But I’m happy to have this one, and have used it for a few morning writing sessions already. It’s an awkward carry without a handled case, so I’m actively looking for one at a decent price. It fits perfectly into my Classic 12’s case, so if I could fit another cheap Smith Corona along those lines that I could use for parts, I’d be golden.

To the hunt!

Adventures in Logbooking

Looking at my logbook, I noticed that I recently had a string of four starred books or movies in a row, the longest streak yet. (It would have been five in a row had I seen Brooklyn before Love & Mercy, which I liked a lot but not star-liked.)

749 Typewriter Revolution, The Richard Polt book 2015 2015 Dec
748 Tangerine Sean S. Baker film 2015 2015 Dec
747 Creed Ryan Coogler film 2015 2015 Dec
746 Winter: Notes from Montana Rick Bass book 1991 2015 Dec

That’s only the second time that’s happened since I started keeping track in 2010. The other was in December 2010:

208 Social Network, The David Fincher film 2010 2010 Dec
207 True Grit Joel and Ethan Coen film 2010 2010 Dec
206 Fighter, The David O. Russell film 2010 2010 Dec
205 Black Swan Darren Aronofsky film 2010 2010 Dec

All four of those films from 2010 made my best-of list that year, and yet I haven’t rewatched any of them besides The Social Network, so I couldn’t say whether they would still remain on my Best of 2010 list if I were to make a new one these five years later. Likewise, Creed and The Typewriter Revolution will make my 2015 lists (with Tangerine just missing the cut), but time will tell if they’ll stay there.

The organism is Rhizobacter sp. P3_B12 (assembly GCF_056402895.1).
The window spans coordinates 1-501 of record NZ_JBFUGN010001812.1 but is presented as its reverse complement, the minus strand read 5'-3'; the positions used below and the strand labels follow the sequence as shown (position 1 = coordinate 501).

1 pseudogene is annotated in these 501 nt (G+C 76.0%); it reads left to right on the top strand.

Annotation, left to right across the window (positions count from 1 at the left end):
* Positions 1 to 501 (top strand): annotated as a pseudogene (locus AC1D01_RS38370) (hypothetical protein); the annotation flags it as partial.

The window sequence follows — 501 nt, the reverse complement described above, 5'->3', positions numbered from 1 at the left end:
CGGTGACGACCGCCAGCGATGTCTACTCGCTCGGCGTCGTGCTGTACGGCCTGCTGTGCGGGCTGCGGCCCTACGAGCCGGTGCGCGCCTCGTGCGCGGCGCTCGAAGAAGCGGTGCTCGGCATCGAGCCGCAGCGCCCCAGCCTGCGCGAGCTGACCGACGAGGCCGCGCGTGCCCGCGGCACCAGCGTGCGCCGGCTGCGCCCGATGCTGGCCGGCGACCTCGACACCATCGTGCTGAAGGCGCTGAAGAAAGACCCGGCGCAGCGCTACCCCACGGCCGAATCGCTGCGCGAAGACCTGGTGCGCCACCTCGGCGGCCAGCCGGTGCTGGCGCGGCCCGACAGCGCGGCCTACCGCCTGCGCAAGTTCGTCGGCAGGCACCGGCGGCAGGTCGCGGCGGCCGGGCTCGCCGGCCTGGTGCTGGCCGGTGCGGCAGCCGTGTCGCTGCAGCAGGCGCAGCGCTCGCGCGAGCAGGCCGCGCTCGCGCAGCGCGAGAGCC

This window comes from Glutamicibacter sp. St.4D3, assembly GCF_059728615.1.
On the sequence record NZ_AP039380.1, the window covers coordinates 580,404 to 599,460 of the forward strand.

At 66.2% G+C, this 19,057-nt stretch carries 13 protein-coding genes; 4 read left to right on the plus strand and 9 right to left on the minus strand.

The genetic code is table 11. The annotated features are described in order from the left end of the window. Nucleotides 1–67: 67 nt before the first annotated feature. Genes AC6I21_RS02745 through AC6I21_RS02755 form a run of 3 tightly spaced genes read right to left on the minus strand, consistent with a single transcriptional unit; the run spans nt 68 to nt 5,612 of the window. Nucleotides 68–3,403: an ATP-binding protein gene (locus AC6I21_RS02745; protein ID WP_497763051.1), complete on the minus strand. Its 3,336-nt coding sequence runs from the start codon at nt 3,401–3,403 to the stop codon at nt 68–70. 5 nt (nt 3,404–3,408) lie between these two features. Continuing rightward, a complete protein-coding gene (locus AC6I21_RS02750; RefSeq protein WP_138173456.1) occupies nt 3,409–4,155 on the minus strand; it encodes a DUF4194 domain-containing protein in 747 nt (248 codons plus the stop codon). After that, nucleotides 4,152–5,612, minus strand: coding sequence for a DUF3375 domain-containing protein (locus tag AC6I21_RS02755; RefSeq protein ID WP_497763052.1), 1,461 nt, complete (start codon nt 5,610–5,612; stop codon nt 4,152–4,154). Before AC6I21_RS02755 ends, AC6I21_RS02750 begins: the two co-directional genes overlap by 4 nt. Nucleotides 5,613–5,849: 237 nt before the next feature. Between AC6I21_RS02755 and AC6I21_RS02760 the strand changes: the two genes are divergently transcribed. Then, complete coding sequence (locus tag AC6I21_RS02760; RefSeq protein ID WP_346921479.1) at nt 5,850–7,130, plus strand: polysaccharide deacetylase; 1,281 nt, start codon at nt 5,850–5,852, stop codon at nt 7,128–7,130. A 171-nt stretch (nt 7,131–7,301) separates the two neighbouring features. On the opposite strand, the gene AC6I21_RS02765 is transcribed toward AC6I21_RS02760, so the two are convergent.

My criteria for earning a star are as diverse as the logbook itself, but my basic interpretation is whether that book or film could end up on my best-of list from whichever year it was made. So both of these streaks could be considered flukes given the inherent subjectivity of star-giving. On the other hand, that both occurred in December makes sense given the abundance of higher quality films in the thick of Oscar season.

With its mix of books and movies, old and new, the 2015 streak seems more unlikely—a conglomeration of providence and serendipity. I’m sure if I were to reread and rematch every movie and book on my list some would lose stars and some would gain them, so I won’t put too much stock in what’s essentially an anomaly. But that’s why I’m glad I started this logging practice: to document a fairly large part of my life, and to catch my first impressions and see how they fare in retrospect.

Still, I found it interesting enough to write a post about, so I have that going for me, which is nice.

Calling All Citations

otter-fishing-wikipedia

The first article that came up when I hit Wikipedia’s “Random Article” button. I’ll call it a win.

Greatly appreciated this post from Jessamyn West promoting the #1Lib1Ref campaign (One Librarian, One Reference), which seeks to get every librarian to add at least one reliable reference source to a Wikipedia article that needs it. Jessamyn:

This helps make Wikipedia better in the process. I added my cite today to the Free Your Mind… and Your Ass Will Follow article. I’m not even trying to be sassy, that is just the page that was handed to me by this great tool that lets you know which articles need citations. I did some Googling, found a Google Book that had some supporting detail for the fact in question, used a book citation tool to turn it into Wikistyle and there you go. I might do two, just in case someone doesn’t have time to add a citation to Wikipedia this week.